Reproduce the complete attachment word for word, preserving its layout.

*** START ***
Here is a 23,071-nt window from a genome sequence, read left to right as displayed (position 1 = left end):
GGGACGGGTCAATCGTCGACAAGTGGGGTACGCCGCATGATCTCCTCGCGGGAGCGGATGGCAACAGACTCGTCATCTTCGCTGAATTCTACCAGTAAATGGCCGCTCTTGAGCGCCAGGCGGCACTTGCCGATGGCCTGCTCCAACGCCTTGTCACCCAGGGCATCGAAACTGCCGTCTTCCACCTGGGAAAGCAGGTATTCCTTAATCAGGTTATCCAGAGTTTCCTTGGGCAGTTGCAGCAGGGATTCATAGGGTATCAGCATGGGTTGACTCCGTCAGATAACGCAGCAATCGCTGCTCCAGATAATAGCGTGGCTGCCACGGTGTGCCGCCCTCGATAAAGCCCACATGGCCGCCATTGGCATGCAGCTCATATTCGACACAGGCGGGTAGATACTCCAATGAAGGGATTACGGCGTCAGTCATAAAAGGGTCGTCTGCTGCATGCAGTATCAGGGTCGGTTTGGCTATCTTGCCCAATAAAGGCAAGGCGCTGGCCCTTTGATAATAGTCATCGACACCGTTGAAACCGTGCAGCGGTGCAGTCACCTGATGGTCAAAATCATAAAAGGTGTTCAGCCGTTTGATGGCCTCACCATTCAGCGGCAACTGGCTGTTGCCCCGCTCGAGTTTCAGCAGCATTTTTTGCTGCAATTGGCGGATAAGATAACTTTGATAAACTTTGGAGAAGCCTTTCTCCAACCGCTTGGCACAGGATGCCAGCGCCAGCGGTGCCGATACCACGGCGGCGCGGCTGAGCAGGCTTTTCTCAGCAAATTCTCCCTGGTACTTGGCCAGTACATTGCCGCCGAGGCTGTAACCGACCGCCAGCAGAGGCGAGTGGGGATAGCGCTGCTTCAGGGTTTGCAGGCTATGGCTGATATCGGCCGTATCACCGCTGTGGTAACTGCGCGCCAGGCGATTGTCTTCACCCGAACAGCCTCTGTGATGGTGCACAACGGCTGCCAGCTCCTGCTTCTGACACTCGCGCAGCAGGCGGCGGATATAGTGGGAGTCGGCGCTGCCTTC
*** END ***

Here is a 23,071-nt window from a genome sequence, read left to right as displayed (position 1 = left end):
GGGACGGGTCAATCGTCGACAAGTGGGGTACGCCGCATGATCTCCTCGCGGGAGCGGATGGCAACAGACTCGTCATCTTCGCTGAATTCTACCAGTAAATGGCCGCTCTTGAGCGCCAGGCGGCACTTGCCGATGGCCTGCTCCAACGCCTTGTCACCCAGGGCATCGAAACTGCCGTCTTCCACCTGGGAAAGCAGGTATTCCTTAATCAGGTTATCCAGAGTTTCCTTGGGCAGTTGCAGCAGGGATTCATAGGGTATCAGCATGGGTTGACTCCGTCAGATAACGCAGCAATCGCTGCTCCAGATAATAGCGTGGCTGCCACGGTGTGCCGCCCTCGATAAAGCCCACATGGCCGCCATTGGCATGCAGCTCATATTCGACACAGGCGGGTAGATACTCCAATGAAGGGATTACGGCGTCAGTCATAAAAGGGTCGTCTGCTGCATGCAGTATCAGGGTCGGTTTGGCTATCTTGCCCAATAAAGGCAAGGCGCTGGCCCTTTGATAATAGTCATCGACACCGTTGAAACCGTGCAGCGGTGCAGTCACCTGATGGTCAAAATCATAAAAGGTGTTCAGCCGTTTGATGGCCTCACCATTCAGCGGCAACTGGCTGTTGCCCCGCTCGAGTTTCAGCAGCATTTTTTGCTGCAATTGGCGGATAAGATAACTTTGATAAACTTTGGAGAAGCCTTTCTCCAACCGCTTGGCACAGGATGCCAGCGCCAGCGGTGCCGATACCACGGCGGCGCGGCTGAGCAGGCTTTTCTCAGCAAATTCTCCCTGGTACTTGGCCAGTACATTGCCGCCGAGGCTGTAACCGACCGCCAGCAGAGGCGAGTGGGGATAGCGCTGCTTCAGGGTTTGCAGGCTATGGCTGATATCGGCCGTATCACCGCTGTGGTAACTGCGCGCCAGGCGATTGTCTTCACCCGAACAGCCTCTGTGATGGTGCACAACGGCTGCCAGCTCCTGCTTCTGACACTCGCGCAGCAGGCGGCGGATATAGTGGGAGTCGGCGCTGCCTTC